cannot reset chmod [dir]: [errmsg]

remove_tree, after having deleted everything in a directory, attempted to restore its permissions to the original state but failed. The directory may wind up being left behind.

cannot remove [dir] when cwd is [dir]

The current working directory of the program is /some/path/to/here and you are attempting to remove an ancestor, such as /some/path. The directory tree is left untouched.

The solution is to chdir out of the child directory to a place outside the directory tree to be removed.

cannot chdir to [parent-dir] from [child-dir]: [errmsg], aborting. (FATAL)

remove_tree, after having deleted everything and restored the permissions of a directory, was unable to chdir back to the parent. The program halts to avoid a race condition from occurring.

cannot stat prior working directory [dir]: [errmsg], aborting. (FATAL)

remove_tree was unable to stat the parent directory after have returned from the child. Since there is no way of knowing if we returned to where we think we should be (by comparing device and inode) the only way out is to croak.

previous directory [parent-dir] changed before entering [child-dir], expected dev=[n] ino=[n], actual dev=[n] ino=[n], aborting. (FATAL)

When remove_tree returned from deleting files in a child directory, a check revealed that the parent directory it returned to wasn't the one it started out from. This is considered a sign of malicious activity.

cannot make directory [dir] writeable: [errmsg]

Just before removing a directory (after having successfully removed everything it contained), remove_tree attempted to set the permissions on the directory to ensure it could be removed and failed. Program execution continues, but the directory may possibly not be deleted.

cannot remove directory [dir]: [errmsg]

remove_tree attempted to remove a directory, but failed. This may because some objects that were unable to be removed remain in the directory, or a permissions issue. The directory will be left behind.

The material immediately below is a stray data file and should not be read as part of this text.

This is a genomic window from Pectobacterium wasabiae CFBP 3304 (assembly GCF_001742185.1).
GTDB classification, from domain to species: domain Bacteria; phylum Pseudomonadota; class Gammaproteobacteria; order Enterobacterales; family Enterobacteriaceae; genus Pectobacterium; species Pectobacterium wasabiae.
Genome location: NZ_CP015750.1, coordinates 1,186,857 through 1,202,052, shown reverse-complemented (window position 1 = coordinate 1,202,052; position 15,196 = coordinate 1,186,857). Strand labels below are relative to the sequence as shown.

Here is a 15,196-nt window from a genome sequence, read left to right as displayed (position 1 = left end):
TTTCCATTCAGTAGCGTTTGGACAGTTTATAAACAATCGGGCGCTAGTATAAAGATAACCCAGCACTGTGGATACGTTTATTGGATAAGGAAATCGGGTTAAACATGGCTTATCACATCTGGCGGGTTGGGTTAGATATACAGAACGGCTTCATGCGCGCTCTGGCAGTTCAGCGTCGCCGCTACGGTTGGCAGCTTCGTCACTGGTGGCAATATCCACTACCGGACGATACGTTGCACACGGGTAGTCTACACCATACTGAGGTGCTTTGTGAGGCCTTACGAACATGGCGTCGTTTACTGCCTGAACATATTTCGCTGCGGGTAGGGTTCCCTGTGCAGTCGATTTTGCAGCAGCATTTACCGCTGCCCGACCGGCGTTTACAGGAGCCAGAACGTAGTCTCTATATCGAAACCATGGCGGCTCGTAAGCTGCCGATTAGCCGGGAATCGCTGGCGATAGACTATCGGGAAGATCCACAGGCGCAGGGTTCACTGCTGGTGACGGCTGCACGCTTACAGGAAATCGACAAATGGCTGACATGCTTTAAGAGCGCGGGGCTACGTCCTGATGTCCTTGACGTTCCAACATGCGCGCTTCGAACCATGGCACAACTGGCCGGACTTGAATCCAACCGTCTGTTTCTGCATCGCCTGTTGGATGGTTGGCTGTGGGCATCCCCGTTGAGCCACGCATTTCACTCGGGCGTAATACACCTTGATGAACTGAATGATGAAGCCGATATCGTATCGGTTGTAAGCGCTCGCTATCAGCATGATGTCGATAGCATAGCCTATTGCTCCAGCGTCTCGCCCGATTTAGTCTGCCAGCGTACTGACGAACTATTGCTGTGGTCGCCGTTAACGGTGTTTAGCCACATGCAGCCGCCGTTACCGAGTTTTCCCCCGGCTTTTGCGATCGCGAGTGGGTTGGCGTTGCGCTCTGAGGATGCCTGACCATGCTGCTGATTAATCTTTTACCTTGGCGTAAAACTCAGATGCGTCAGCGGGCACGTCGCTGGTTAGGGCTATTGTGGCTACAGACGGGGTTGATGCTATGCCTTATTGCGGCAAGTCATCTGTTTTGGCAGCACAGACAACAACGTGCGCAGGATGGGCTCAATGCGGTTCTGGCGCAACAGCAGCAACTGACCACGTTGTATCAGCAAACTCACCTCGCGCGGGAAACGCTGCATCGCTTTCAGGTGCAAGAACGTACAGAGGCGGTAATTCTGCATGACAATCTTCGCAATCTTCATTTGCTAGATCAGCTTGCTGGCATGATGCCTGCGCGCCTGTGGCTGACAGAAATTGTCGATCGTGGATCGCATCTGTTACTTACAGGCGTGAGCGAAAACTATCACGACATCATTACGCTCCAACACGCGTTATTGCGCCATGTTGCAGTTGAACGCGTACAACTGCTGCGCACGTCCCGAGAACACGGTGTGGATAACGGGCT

cannot restore permissions of [dir] to [0nnn]: [errmsg]

After having failed to remove a directory, remove_tree was unable to restore its permissions from a permissive state back to a possibly more restrictive setting. (Permissions given in octal).

cannot make file [file] writeable: [errmsg]

remove_tree attempted to force the permissions of a file to ensure it could be deleted, but failed to do so. It will, however, still attempt to unlink the file.

cannot unlink file [file]: [errmsg]

remove_tree failed to remove a file. Probably a permissions issue.

cannot restore permissions of [file] to [0nnn]: [errmsg]

After having failed to remove a file, remove_tree was also unable to restore the permissions on the file to a possibly less permissive setting. (Permissions given in octal).

unable to map [owner] to a uid, ownership not changed");

make_path was instructed to give the ownership of created directories to the symbolic name [owner], but getpwnam did not return the corresponding numeric uid. The directory will be created, but ownership will not be changed.

unable to map [group] to a gid, group ownership not changed

make_path was instructed to give the group ownership of created directories to the symbolic name [group], but getgrnam did not return the corresponding numeric gid. The directory will be created, but group ownership will not be changed.

SEE ALSO ^

BUGS ^

Please report all bugs on the RT queue:

http://rt.cpan.org/NoAuth/Bugs.html?Dist=File-Path

ACKNOWLEDGEMENTS ^

Paul Szabo identified the race condition originally, and Brendan O'Dea wrote an implementation for Debian that addressed the problem. That code was used as a basis for the current code. Their efforts are greatly appreciated.

Gisle Aas made a number of improvements to the documentation for 2.07 and his advice and assistance is also greatly appreciated.

AUTHORS ^

Tim Bunce and Charles Bailey. Currently maintained by David Landgren <david@landgren.net>.

COPYRIGHT ^

This module is copyright (C) Charles Bailey, Tim Bunce and David Landgren 1995-2009. All rights reserved.

LICENSE ^

This library is free software; you can redistribute it and/or modify it under the same terms as Perl itself.

syntax highlighting: